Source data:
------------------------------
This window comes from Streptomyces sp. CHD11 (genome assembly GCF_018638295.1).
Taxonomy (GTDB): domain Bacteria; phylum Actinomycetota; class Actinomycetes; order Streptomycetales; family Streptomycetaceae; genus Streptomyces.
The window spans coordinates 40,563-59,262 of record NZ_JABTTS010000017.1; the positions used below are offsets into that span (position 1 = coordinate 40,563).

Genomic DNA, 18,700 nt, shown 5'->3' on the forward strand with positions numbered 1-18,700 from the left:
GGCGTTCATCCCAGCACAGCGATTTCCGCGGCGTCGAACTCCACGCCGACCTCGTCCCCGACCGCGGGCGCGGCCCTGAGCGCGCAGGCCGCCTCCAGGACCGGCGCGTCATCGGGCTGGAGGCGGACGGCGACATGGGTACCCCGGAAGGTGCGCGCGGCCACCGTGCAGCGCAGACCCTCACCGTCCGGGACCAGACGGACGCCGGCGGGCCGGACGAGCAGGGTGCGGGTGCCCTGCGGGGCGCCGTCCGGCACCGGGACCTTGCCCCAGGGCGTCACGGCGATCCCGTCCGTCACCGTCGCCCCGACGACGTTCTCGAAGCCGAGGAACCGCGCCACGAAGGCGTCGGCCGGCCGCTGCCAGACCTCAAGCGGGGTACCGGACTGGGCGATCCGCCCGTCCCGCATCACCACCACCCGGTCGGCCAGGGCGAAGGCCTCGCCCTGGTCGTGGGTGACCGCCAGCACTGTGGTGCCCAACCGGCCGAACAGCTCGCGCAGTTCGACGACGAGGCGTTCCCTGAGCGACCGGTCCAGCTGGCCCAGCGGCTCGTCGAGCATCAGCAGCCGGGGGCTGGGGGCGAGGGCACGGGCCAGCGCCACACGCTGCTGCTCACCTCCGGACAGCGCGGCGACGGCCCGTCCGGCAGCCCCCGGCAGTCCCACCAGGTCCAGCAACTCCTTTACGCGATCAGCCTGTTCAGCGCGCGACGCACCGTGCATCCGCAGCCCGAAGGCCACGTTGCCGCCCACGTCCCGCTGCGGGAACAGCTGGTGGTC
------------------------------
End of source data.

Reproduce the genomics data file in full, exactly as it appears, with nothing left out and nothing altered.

This window comes from Streptomyces sp. CHD11 (genome assembly GCF_018638295.1).
Taxonomy (GTDB): domain Bacteria; phylum Actinomycetota; class Actinomycetes; order Streptomycetales; family Streptomycetaceae; genus Streptomyces.
The window spans coordinates 40,563-59,262 of record NZ_JABTTS010000017.1; the positions used below are offsets into that span (position 1 = coordinate 40,563).

Genomic DNA, 18,700 nt, shown 5'->3' on the forward strand with positions numbered 1-18,700 from the left:
GGCGTTCATCCCAGCACAGCGATTTCCGCGGCGTCGAACTCCACGCCGACCTCGTCCCCGACCGCGGGCGCGGCCCTGAGCGCGCAGGCCGCCTCCAGGACCGGCGCGTCATCGGGCTGGAGGCGGACGGCGACATGGGTACCCCGGAAGGTGCGCGCGGCCACCGTGCAGCGCAGACCCTCACCGTCCGGGACCAGACGGACGCCGGCGGGCCGGACGAGCAGGGTGCGGGTGCCCTGCGGGGCGCCGTCCGGCACCGGGACCTTGCCCCAGGGCGTCACGGCGATCCCGTCCGTCACCGTCGCCCCGACGACGTTCTCGAAGCCGAGGAACCGCGCCACGAAGGCGTCGGCCGGCCGCTGCCAGACCTCAAGCGGGGTACCGGACTGGGCGATCCGCCCGTCCCGCATCACCACCACCCGGTCGGCCAGGGCGAAGGCCTCGCCCTGGTCGTGGGTGACCGCCAGCACTGTGGTGCCCAACCGGCCGAACAGCTCGCGCAGTTCGACGACGAGGCGTTCCCTGAGCGACCGGTCCAGCTGGCCCAGCGGCTCGTCGAGCATCAGCAGCCGGGGGCTGGGGGCGAGGGCACGGGCCAGCGCCACACGCTGCTGCTCACCTCCGGACAGCGCGGCGACGGCCCGTCCGGCAGCCCCCGGCAGTCCCACCAGGTCCAGCAACTCCTTTACGCGATCAGCCTGTTCAGCGCGCGACGCACCGTGCATCCGCAGCCCGAAGGCCACGTTGCCGCCCACGTCCCGCTGCGGGAACAGCTGGTGGTC